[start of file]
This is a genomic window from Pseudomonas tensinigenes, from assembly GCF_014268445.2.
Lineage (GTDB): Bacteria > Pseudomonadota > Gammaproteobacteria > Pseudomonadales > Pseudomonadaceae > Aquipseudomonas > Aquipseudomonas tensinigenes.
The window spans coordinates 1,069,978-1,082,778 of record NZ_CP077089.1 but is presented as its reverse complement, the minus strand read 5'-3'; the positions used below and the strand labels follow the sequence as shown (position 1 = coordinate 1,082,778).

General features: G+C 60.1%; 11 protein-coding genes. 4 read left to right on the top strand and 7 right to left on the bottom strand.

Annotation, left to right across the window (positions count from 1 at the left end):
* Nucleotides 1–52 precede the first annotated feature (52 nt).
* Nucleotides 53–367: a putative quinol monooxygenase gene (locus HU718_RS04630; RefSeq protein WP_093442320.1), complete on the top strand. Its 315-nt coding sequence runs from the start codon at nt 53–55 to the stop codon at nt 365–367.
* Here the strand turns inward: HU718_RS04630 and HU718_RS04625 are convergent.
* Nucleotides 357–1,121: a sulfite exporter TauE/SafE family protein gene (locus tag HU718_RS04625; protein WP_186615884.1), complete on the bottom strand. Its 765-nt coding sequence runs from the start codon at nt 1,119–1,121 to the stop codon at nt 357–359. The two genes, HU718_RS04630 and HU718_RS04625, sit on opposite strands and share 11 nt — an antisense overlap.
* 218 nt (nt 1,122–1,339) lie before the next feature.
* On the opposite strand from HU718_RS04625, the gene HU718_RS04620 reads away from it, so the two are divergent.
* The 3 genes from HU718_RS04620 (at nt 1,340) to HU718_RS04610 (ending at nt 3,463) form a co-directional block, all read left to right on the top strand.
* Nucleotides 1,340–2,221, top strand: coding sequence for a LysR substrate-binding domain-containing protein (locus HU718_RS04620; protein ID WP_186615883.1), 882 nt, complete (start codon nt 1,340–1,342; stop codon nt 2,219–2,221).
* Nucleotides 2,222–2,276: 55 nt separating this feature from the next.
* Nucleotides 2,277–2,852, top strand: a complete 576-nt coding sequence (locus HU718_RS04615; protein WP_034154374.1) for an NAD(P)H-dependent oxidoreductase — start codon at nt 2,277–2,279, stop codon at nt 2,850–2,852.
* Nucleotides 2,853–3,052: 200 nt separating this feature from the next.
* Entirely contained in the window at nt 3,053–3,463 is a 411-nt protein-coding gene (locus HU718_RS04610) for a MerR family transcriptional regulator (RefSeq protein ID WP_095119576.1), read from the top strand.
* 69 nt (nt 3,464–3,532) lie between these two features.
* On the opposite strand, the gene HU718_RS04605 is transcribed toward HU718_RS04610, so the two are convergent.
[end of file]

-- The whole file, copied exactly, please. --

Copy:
This is a genomic window from Pseudomonas tensinigenes, from assembly GCF_014268445.2.
Lineage (GTDB): Bacteria > Pseudomonadota > Gammaproteobacteria > Pseudomonadales > Pseudomonadaceae > Aquipseudomonas > Aquipseudomonas tensinigenes.
The window spans coordinates 1,069,978-1,082,778 of record NZ_CP077089.1 but is presented as its reverse complement, the minus strand read 5'-3'; the positions used below and the strand labels follow the sequence as shown (position 1 = coordinate 1,082,778).

General features: G+C 60.1%; 11 protein-coding genes. 4 read left to right on the top strand and 7 right to left on the bottom strand.

Annotation, left to right across the window (positions count from 1 at the left end):
* Nucleotides 1–52 precede the first annotated feature (52 nt).
* Nucleotides 53–367: a putative quinol monooxygenase gene (locus HU718_RS04630; RefSeq protein WP_093442320.1), complete on the top strand. Its 315-nt coding sequence runs from the start codon at nt 53–55 to the stop codon at nt 365–367.
* Here the strand turns inward: HU718_RS04630 and HU718_RS04625 are convergent.
* Nucleotides 357–1,121: a sulfite exporter TauE/SafE family protein gene (locus tag HU718_RS04625; protein WP_186615884.1), complete on the bottom strand. Its 765-nt coding sequence runs from the start codon at nt 1,119–1,121 to the stop codon at nt 357–359. The two genes, HU718_RS04630 and HU718_RS04625, sit on opposite strands and share 11 nt — an antisense overlap.
* 218 nt (nt 1,122–1,339) lie before the next feature.
* On the opposite strand from HU718_RS04625, the gene HU718_RS04620 reads away from it, so the two are divergent.
* The 3 genes from HU718_RS04620 (at nt 1,340) to HU718_RS04610 (ending at nt 3,463) form a co-directional block, all read left to right on the top strand.
* Nucleotides 1,340–2,221, top strand: coding sequence for a LysR substrate-binding domain-containing protein (locus HU718_RS04620; protein ID WP_186615883.1), 882 nt, complete (start codon nt 1,340–1,342; stop codon nt 2,219–2,221).
* Nucleotides 2,222–2,276: 55 nt separating this feature from the next.
* Nucleotides 2,277–2,852, top strand: a complete 576-nt coding sequence (locus HU718_RS04615; protein WP_034154374.1) for an NAD(P)H-dependent oxidoreductase — start codon at nt 2,277–2,279, stop codon at nt 2,850–2,852.
* Nucleotides 2,853–3,052: 200 nt separating this feature from the next.
* Entirely contained in the window at nt 3,053–3,463 is a 411-nt protein-coding gene (locus HU718_RS04610) for a MerR family transcriptional regulator (RefSeq protein ID WP_095119576.1), read from the top strand.
* 69 nt (nt 3,464–3,532) lie between these two features.
* On the opposite strand, the gene HU718_RS04605 is transcribed toward HU718_RS04610, so the two are convergent.